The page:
The mechanics are demanding a $10 per hour wage rise to bring them into parity with others in the industry and more training for apprentices. They rejected Metro’s nominal pay increase offer of 10.22 percent in the first year of its proposed agreement.
Workers are also demanding increased hiring to reverse a 30 percent staffing shortfall. Through successive funding cuts, the state government has created a shortage of mechanics and drivers that has persisted for several years. As a result, Metro has cut services on 180 bus routes in Hobart, Burnie and Launceston. The government has wiped its hands of the issue, saying the dispute must be resolved by Metro alone.
United Workers Union claims “win” after accepting sub-inflation pay increases for dairy processing workers in Victoria
Following united strike action last week by 1,400 dairy processing and warehouse workers at over a dozen sites across Victoria, the United Workers Union (UWU) is claiming victory after accepting nominal pay increase offers that are well below current inflation.
Before workers have had a chance to vote on the separate deals done with Saputo, Fonterra, Lactalis and Froneri (which owns Peters Ice Cream), all industrial action has been called off.
Last week, the UWU said it was advancing a demand for 5 percent per annum wage increases, but even this meagre sub-inflationary claim was immediately discarded by the union bureaucracy.
Saputo’s 560 workers at Cobram, Leongatha and Kiewa have been offered annual pay increases of 5 percent, 4 percent and 3 percent, while 320 workers at its three Allansford sites are offered pay increases of 4.25 to 5 percent in year one, 3.75 to 4 percent in year two, and 3 to 3.5 percent in year three.
Fonterra’s 300 workers at Cobden, Stanhope, and Darnum will vote on a deal with annual pay increases of 5, 4.5 and 4.5 percent, plus a $500 bonus. Peters Ice Cream’s 200 workers have been offered pay increases of 5, 4.5 and 4.5 percent. The annualised September CPI rate is 5.4 percent.
The pay offers also do not compensate for several years of falling real wages, after the union agreed early in the COVID-19 pandemic to rollover existing agreements, even as company profits soared.
City of Whittlesea workers hold second strike over low pay offer
Over 200 Australian Services Union (ASU) members from the City of Whittlesea, in the outer northern suburbs of Melbourne, walked off the job for three hours on Wednesday in opposition to a real-wage-slashing proposed enterprise agreement. The action followed a 24-hour strike on September 25.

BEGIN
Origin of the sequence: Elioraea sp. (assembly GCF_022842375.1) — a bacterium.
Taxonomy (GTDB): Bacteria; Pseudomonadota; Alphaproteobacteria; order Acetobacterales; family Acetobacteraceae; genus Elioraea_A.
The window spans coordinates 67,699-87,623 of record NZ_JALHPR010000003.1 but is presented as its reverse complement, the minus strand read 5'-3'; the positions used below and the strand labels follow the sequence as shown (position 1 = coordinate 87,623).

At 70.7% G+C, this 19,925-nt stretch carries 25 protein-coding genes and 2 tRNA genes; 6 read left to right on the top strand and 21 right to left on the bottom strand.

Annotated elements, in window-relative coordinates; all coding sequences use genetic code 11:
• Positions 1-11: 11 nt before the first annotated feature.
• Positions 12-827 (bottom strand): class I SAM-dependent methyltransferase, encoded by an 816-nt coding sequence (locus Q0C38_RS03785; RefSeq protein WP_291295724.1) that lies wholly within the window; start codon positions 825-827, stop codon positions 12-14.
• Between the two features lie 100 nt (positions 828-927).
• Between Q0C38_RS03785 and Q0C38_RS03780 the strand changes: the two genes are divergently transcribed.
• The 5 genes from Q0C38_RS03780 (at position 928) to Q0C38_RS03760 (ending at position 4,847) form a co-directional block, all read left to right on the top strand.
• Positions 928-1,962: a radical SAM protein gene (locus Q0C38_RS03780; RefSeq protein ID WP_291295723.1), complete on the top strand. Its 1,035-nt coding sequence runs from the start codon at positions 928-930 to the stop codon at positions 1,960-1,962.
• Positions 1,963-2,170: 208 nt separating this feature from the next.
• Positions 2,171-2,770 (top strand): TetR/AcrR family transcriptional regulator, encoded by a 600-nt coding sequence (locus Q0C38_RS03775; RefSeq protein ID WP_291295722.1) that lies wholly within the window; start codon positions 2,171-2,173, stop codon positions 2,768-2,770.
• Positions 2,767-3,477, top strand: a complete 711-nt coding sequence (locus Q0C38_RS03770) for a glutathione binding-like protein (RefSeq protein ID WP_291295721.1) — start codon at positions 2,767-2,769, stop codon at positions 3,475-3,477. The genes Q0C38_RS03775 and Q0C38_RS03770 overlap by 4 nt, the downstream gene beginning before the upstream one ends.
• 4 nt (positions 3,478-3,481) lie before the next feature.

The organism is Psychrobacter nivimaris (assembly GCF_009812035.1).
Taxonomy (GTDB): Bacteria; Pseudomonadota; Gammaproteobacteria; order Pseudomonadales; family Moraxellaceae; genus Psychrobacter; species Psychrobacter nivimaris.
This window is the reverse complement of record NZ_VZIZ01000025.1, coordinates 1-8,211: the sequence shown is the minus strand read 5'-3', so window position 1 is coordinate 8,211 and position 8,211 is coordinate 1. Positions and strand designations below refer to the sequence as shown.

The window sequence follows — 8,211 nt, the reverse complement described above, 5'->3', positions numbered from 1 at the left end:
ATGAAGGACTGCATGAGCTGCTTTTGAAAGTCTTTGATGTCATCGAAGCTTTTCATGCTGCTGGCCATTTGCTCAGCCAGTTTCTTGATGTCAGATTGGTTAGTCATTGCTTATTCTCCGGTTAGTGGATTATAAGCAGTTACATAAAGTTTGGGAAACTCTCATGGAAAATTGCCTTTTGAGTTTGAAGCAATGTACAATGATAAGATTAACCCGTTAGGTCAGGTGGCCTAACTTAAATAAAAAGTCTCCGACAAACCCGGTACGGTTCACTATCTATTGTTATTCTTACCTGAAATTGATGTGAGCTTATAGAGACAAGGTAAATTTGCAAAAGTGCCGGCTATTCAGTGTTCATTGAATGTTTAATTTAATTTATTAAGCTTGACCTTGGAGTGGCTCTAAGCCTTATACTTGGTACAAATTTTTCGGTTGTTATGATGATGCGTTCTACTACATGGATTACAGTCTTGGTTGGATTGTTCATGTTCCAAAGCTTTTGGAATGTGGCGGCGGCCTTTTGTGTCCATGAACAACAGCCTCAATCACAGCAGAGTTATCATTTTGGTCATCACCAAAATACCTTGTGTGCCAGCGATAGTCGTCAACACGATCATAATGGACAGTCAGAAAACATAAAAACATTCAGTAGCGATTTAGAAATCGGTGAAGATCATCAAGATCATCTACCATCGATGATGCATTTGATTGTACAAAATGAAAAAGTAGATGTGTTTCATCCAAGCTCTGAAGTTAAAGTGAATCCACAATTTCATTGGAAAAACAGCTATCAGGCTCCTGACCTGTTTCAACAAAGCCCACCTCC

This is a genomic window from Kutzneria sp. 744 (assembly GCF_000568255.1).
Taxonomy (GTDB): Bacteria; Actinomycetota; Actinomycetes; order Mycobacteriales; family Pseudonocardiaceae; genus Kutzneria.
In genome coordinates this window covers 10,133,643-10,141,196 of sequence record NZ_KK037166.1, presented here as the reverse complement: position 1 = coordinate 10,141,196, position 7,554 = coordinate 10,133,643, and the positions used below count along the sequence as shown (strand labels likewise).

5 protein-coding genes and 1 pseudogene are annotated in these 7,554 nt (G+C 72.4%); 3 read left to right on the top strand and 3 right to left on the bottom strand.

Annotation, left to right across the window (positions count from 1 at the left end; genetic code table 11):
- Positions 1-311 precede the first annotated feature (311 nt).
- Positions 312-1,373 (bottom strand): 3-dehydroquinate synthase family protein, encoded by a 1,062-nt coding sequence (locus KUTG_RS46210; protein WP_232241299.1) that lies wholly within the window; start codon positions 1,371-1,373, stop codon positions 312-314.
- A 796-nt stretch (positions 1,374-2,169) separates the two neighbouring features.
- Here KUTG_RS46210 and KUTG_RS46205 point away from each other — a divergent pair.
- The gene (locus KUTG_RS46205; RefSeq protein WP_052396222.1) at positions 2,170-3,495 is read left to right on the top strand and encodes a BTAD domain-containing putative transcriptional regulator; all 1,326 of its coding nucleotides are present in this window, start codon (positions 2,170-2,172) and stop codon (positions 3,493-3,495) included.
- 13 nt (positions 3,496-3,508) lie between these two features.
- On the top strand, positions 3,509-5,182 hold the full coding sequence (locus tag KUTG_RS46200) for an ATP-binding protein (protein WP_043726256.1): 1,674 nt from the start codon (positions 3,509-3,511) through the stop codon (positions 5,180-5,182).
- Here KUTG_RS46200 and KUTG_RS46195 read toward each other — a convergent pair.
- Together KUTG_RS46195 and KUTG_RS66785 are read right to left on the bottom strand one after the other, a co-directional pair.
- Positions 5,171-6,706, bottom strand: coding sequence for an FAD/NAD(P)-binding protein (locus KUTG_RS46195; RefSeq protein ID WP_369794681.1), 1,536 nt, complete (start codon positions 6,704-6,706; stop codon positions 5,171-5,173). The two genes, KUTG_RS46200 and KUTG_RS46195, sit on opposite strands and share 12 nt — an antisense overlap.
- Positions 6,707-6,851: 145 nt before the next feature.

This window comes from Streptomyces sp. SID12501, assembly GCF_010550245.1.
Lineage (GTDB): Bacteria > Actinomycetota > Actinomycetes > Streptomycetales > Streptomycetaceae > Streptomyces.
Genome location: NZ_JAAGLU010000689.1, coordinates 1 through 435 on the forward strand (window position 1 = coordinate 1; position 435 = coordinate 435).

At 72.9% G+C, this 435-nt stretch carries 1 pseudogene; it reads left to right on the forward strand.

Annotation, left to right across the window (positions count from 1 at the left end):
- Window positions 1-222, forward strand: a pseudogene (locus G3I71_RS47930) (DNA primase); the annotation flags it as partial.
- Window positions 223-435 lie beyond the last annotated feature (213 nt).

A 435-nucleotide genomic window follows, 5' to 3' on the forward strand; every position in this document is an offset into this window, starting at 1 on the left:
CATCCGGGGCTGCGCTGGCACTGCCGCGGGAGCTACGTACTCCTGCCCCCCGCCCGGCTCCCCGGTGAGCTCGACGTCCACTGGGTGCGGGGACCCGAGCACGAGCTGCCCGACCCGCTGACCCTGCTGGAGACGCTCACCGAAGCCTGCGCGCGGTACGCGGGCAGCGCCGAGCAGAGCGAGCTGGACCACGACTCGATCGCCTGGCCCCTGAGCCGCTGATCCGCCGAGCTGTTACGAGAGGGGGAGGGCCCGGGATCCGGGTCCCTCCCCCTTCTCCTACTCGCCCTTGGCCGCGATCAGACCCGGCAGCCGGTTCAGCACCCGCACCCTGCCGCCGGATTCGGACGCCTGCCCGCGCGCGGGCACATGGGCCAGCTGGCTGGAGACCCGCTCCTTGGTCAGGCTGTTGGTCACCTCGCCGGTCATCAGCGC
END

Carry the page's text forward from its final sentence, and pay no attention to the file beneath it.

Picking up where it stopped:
The council has offered workers nominal pay increases of 3.3 percent in the first year, followed by 2.1 percent rises in each of the two following years, far below the rate of inflation.
The proposed agreement has been issued to workers, who have a week to read it before the ballot. The ASU is advocating a “no” vote, citing the low pay offer and the failure of management to accept its log of more than 50 other claims.
Arbitration bid in New Zealand laboratory workers’ pay dispute
The New Zealand APEX union, which covers thousands of allied workers in the health sector, has halted an industrial campaign by medical laboratory workers while the employer seeks to take their pay dispute to arbitration.
Over 1,000 medical laboratory workers struck for 24 hours on September 20 at blood testing facilities run by privately-owned Awanui Laboratories. It was the fourth in a series of stoppages in the bitter pay dispute, which saw a previous strike extend over four days in August.
At the last round of bargaining, Awanui reduced its offer from a 5 percent increase—a wage cut relative to inflation—to a flat $3,500 on all salaries and wages, tantamount to a reduction from the previous offer.
Awanui has now formally requested that bargaining be referred to facilitation by the Employment Relations Authority (ERA). APEX told members in a newsletter it will oppose Awanui’s application and “continue all other efforts to resolve your bargaining.” The union did not announce any resumption of long-delayed strike action. Instead, it promises to “be in touch again” once the ERA decides on the company’s application.
Awanui is responsible for 70 percent of laboratory testing for the public health system. Technicians earn a starting salary of $22.70 an hour, the official minimum wage, while scientists earn between $25.65 and $38.37. APEX has called for a 23.5 percent average increase.
The dispute occurs in parallel with actions by workers across the health sector. Telephone health line workers went on strike for 24 hours on October 6, their second stoppage in a month, after rejecting a pay offer from NZ Telehealth Services/Whakarongorau Aotearoa, a government-funded private organisation.